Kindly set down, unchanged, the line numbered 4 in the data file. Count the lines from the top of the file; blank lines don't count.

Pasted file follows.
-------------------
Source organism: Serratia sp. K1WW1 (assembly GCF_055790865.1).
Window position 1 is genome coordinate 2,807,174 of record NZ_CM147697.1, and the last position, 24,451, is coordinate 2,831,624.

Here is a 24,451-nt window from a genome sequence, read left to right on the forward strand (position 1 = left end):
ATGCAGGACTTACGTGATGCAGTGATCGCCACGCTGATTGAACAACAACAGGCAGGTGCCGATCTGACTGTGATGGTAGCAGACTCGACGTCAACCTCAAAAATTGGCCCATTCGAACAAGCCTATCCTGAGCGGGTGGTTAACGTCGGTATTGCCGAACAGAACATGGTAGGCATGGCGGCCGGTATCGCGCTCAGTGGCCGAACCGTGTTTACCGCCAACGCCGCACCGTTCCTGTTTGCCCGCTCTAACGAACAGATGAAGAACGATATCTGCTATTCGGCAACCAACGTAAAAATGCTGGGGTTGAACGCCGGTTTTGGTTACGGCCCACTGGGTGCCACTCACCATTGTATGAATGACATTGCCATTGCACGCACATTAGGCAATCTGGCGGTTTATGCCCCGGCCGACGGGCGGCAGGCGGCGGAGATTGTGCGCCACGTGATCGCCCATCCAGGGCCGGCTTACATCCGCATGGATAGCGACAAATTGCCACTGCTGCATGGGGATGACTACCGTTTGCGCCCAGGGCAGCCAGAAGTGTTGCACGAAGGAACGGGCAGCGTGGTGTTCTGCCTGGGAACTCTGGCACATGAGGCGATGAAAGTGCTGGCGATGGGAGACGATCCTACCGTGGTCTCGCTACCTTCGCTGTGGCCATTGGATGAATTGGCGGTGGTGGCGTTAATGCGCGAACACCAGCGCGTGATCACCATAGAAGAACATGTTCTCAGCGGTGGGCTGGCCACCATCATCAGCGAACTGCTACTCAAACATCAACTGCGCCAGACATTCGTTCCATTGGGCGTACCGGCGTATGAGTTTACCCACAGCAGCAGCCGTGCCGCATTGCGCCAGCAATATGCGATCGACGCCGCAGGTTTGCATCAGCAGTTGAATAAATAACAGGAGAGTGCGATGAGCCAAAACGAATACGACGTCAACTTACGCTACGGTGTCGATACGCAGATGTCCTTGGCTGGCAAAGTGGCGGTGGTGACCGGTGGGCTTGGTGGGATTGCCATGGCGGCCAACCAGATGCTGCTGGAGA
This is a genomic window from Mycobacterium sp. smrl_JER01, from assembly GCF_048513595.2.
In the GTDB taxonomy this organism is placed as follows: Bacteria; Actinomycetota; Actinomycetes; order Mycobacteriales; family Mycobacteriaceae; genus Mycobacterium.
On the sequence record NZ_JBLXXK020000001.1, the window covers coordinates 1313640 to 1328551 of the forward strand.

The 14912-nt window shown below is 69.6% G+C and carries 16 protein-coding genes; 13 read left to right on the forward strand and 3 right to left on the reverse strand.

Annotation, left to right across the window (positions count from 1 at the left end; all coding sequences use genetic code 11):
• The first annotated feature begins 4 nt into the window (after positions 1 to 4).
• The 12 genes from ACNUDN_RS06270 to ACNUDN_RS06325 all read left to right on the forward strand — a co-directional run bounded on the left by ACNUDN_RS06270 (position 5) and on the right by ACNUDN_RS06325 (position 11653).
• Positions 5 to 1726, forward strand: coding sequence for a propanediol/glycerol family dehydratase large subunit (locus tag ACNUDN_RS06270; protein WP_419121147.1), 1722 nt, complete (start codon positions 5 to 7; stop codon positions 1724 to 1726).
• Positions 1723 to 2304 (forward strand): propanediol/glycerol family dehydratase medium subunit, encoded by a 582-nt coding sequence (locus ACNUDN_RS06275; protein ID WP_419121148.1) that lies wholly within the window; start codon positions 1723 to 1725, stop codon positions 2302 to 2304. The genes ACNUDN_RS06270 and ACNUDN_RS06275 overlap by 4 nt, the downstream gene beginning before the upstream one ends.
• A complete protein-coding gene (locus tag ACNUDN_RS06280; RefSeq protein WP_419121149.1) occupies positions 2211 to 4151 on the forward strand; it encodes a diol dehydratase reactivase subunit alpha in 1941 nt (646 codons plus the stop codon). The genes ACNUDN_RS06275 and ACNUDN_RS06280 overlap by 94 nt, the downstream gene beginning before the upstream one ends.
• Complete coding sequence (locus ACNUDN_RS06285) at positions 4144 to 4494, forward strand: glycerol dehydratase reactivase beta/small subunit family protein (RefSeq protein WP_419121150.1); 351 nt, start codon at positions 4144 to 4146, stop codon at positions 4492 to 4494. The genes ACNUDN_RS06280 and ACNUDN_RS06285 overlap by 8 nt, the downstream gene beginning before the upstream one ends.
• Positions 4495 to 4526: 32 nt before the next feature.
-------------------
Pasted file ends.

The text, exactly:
ATGCAGGACTTACGTGATGCAGTGATCGCCACGCTGATTGAACAACAACAGGCAGGTGCCGATCTGACTGTGATGGTAGCAGACTCGACGTCAACCTCAAAAATTGGCCCATTCGAACAAGCCTATCCTGAGCGGGTGGTTAACGTCGGTATTGCCGAACAGAACATGGTAGGCATGGCGGCCGGTATCGCGCTCAGTGGCCGAACCGTGTTTACCGCCAACGCCGCACCGTTCCTGTTTGCCCGCTCTAACGAACAGATGAAGAACGATATCTGCTATTCGGCAACCAACGTAAAAATGCTGGGGTTGAACGCCGGTTTTGGTTACGGCCCACTGGGTGCCACTCACCATTGTATGAATGACATTGCCATTGCACGCACATTAGGCAATCTGGCGGTTTATGCCCCGGCCGACGGGCGGCAGGCGGCGGAGATTGTGCGCCACGTGATCGCCCATCCAGGGCCGGCTTACATCCGCATGGATAGCGACAAATTGCCACTGCTGCATGGGGATGACTACCGTTTGCGCCCAGGGCAGCCAGAAGTGTTGCACGAAGGAACGGGCAGCGTGGTGTTCTGCCTGGGAACTCTGGCACATGAGGCGATGAAAGTGCTGGCGATGGGAGACGATCCTACCGTGGTCTCGCTACCTTCGCTGTGGCCATTGGATGAATTGGCGGTGGTGGCGTTAATGCGCGAACACCAGCGCGTGATCACCATAGAAGAACATGTTCTCAGCGGTGGGCTGGCCACCATCATCAGCGAACTGCTACTCAAACATCAACTGCGCCAGACATTCGTTCCATTGGGCGTACCGGCGTATGAGTTTACCCACAGCAGCAGCCGTGCCGCATTGCGCCAGCAATATGCGATCGACGCCGCAGGTTTGCATCAGCAGTTGAATAAATAACAGGAGAGTGCGATGAGCCAAAACGAATACGACGTCAACTTACGCTACGGTGTCGATACGCAGATGTCCTTGGCTGGCAAAGTGGCGGTGGTGACCGGTGGGCTTGGTGGGATTGCCATGGCGGCCAACCAGATGCTGCTGGAGA